Of course, the film wouldn’t work at all if it weren’t for the characters, their connections to each other, and the audience’s connection to them. Through the flash and effects, the colors and action, the Guardians films have always been at their best when focusing on its throw-together batch of misfits and miscreants. Guardians Vol. 1 laid out the characters’ base situations, who they were before meeting, their strengths and specialties, but mostly their flaws, fears, and generally why no one wanted to be around them. Guardians 2, for all its development of Quill and Gamora’s families, unfortunately also flattened characters such as Drax and Rocket into single-note joke characters. Guardians Vol. 3 is again a mixed bag. After seizing the spotlight (from everyone other than Cosmo, the bestest girl) in The Guardians of the Galaxy Holiday Special, Drax renews his descent from fearsome warrior who lacks knowledge of metaphor to complete and total muscle-headed idiot, a fall tolerable only through the comedy of Bautista’s joyful ignorance and the pathos of his pained disappointment. This change may not be obvious to some, but what is obvious is that Drax, along with Gamora and Nebula, are never shown with make-up below their necks. It’s good for the actors, but kind of breaks the character, especially for Drax who represents his culture through body art. The only fully painted character, Adam Warlock, is a very good addition to the cast, with Gunn reframing the omnipotent comic book figure into one more fitting of his version of the Guardians.
Although presented again as our point of view character, Peter Quill (Chris Pratt) takes almost a supporting role, despite being central to every plot point of the film, if only for his near myopic pining for Gamora (Zoe Saldana). Though the two, along with Nebula (Karen Gillan), both receive some development, the film never explores how the personality difference between two alternate reality versions of Gamora effects Quill’s attraction. He just sees her, feels sad, and wants to replace his lost love with her doppelganger, regardless of how different she is. Instead, the greatest, and most needed depth, is saved for Rocket, who in previous films had threatened to become a shallow character himself. Through a series of flashbacks we see how and why Rocket became the violent, anti-social “not a raccoon” he is, and why, contradictorily, he remains so steadfastly loyal to a group of morons he claims to hate. His journey is heartbreaking, and thoroughly completes the exploration of family and friendship examined through the Guardians series. The animation is on an entirely different level as Rocket’s eyes, teeth, posture, and movement heighten the emotions of Bradley Cooper’s remarkable vocal performance. In fact, Rocket’s backstory may be too brutal for some.
Since release, Guardians Vol. 3 has received some negative attention for its depiction of animal cruelty. Though entirely CGI, the metallic limbs and soldered bits of the film’s animal characters border on body horror. Guardians Vol 3., rather than being animal torture porn as clickbait-ready headlines have already called it, is longtime vegetarian James Gunn’s criticism of animal testing and cruelty. The sheer brutality displayed in the experiments done on characters as cartoonishly innocent as Teefs and, especially, Floor, is meant to heighten the horror of real world animal testing. Further, as an extreme version of the unfeeling scientist, the High Evolutionary is a commentary on the self-righteous tyrant (there are several obvious examples but perhaps the most relevant is Florida Governor Ron DeSantis, noted enemy of Disney) who is willing to hurt any amount of living things – animals, people – in pursuit of his own version of a perfect society (i.e., one where he is adored). Played with terrifying effect by Chukwidi Iwuji, High Evolutionary is an outstanding villain for the Guardians, with his dedication to perfection an intriguing contrast to the team’s proud shortcomings. Seeing the vile, disgusting methods High Evolutionary uses highlights the inherent flaws which make perfectionism impossible. So yes, there are some scenes that are hard to watch. That’s the point. A point that only could have been made by James Gunn.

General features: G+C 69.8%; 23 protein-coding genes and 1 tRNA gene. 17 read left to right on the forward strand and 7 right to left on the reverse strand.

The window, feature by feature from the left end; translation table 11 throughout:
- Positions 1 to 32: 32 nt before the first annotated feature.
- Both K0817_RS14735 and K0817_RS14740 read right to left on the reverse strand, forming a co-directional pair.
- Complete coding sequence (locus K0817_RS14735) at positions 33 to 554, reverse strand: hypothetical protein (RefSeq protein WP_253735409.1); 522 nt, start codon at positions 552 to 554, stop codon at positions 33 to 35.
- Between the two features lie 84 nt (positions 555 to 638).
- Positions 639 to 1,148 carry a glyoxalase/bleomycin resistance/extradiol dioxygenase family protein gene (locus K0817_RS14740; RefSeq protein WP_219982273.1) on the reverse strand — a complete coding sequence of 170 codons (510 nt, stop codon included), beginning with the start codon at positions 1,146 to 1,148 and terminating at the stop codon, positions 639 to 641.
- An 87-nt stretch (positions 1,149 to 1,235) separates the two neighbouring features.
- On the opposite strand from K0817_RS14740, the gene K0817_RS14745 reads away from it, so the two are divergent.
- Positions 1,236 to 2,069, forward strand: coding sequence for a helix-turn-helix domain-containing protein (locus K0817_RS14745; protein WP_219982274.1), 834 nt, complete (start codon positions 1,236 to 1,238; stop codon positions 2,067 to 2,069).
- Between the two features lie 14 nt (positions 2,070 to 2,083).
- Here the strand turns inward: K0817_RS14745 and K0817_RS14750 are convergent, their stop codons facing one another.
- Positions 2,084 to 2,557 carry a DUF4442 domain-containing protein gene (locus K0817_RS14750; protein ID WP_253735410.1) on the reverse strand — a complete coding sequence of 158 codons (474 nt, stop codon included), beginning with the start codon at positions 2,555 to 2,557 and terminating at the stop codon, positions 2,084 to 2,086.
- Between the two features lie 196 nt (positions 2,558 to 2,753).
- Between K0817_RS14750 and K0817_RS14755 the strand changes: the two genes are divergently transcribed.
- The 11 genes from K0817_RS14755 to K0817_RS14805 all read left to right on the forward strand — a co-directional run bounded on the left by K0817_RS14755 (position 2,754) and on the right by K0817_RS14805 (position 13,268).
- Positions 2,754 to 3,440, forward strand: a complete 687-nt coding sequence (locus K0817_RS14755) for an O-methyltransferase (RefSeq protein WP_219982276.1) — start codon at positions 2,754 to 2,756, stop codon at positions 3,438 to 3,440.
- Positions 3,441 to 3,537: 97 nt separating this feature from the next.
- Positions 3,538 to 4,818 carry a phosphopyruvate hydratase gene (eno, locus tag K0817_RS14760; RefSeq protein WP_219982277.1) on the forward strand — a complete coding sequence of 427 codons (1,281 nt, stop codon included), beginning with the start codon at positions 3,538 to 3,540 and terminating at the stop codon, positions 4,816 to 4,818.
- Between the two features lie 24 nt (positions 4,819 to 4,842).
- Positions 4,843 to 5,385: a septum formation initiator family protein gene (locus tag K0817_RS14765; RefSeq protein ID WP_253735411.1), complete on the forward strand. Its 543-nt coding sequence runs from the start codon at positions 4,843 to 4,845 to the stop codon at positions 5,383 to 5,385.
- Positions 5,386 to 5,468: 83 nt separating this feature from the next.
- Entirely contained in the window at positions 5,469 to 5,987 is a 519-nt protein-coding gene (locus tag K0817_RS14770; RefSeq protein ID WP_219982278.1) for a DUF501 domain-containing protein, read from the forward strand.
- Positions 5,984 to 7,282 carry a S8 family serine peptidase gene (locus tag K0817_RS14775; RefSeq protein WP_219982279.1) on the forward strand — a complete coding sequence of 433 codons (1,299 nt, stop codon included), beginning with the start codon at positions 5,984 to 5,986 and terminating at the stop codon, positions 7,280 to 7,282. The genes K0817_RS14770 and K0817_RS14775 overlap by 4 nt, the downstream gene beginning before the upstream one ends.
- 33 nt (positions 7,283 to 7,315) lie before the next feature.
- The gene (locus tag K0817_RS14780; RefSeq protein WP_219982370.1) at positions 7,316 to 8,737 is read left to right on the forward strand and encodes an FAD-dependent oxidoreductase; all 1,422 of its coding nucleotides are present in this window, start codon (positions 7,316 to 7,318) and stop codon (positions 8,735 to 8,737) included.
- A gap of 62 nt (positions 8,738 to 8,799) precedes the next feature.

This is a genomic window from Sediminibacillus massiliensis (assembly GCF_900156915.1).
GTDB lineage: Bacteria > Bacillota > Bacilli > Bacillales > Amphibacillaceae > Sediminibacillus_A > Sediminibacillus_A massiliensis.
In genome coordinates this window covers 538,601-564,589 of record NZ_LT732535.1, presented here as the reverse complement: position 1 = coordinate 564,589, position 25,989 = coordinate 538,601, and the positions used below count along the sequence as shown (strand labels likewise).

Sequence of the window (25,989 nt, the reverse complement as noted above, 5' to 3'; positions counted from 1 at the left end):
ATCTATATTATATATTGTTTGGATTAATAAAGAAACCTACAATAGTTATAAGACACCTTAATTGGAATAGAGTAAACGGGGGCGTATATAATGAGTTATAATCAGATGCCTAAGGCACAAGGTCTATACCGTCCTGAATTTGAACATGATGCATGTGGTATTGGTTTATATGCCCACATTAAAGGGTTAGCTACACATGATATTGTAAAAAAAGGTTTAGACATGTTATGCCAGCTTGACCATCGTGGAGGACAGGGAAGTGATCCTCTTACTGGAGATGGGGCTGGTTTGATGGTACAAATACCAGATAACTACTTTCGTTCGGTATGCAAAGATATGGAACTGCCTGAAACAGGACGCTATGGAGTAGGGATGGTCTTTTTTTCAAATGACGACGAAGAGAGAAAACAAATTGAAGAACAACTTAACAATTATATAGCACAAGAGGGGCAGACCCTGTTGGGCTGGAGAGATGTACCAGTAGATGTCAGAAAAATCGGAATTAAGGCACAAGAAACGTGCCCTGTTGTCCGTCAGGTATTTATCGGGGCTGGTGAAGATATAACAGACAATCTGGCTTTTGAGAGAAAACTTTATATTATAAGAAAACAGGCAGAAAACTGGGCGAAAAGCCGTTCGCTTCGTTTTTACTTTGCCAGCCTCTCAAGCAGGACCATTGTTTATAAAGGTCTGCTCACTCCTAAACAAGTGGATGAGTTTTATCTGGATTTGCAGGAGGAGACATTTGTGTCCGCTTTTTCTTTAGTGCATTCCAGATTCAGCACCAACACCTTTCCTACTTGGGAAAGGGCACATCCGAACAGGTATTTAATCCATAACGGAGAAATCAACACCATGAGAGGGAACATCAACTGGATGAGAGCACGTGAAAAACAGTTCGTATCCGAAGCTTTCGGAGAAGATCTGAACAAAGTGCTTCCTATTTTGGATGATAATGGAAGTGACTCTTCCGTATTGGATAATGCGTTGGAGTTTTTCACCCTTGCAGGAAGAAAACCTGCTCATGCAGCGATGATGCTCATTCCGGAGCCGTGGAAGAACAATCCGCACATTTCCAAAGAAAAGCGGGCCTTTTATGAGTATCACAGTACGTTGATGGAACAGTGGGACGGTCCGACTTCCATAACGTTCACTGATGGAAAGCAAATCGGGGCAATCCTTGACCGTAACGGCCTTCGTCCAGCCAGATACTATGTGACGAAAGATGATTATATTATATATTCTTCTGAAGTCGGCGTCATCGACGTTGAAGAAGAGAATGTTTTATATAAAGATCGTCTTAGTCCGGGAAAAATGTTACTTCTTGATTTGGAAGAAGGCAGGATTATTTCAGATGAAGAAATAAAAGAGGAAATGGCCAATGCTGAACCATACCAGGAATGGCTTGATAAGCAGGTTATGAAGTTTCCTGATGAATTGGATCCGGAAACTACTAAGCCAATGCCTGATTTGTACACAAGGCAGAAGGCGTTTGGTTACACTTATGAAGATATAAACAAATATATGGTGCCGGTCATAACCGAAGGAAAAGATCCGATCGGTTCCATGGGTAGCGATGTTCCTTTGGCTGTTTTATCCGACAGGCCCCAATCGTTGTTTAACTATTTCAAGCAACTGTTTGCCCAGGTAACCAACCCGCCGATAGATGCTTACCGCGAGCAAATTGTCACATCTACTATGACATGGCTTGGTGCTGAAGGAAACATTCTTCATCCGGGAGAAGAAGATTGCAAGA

In a recent interview, Sean Gunn (who plays former Ravager Kraglin) said that Guardians Vol. 1 helped focus his brother’s filmmaking. Working on a big budget, big studio film made him refine his cinematic technique, a refinement often on display in both subtle ways such as a camera shift during a close-up and through larger ones such as the awe-inspiring single-shot action climax. This one shot, a stellar piece of effect-driven filmmaking in itself, shows off not only how thoroughly the Guardians have coalesced as a team, but how far Gunn has come as a spectacle filmmaker. (If I may nitpick, however, the jump-cut to the scene following is so jarring that it almost feels like they’re parts of the two separate movies.) Compared to Gunn’s early work, and even his work so far for DC, it’s easy to see why Guardians stands as his best. He loves these characters. That’s obvious if only from the attention spent on the licensed music included in each film. There are times when Vol. 3‘s soundtrack feels forced in, with characters very blatantly halting their action to start a new song, and occasional lyrics are too on-the-nose, but the song choices themselves remain surprising and demonstrate how much of himself Gunn has put into these films.
The real shame the Guardians of the Galaxy ending isn’t in not seeing any more of these films, or even in Marvel losing one of its last auteur directors to its direct superhero competition, but in losing this version of the characters. Especially since, after Guardians Vol. 3, it feels like there are still so many more stories to tell. Sadly we know that whoever returns in the future just won’t be the same. For now, however, it’s fitting of the family of numbskulls, jerks, and murderers we’ve come to know and love that Guardians of the Galaxy Vol. 3 is like a big group hug. One that holds on a little too long, squeezes a bit too hard, pokes a sheathed dagger into your side, reeks of dander and sap, and makes you remember that you love these people, and why you’ll miss them when they’re gone.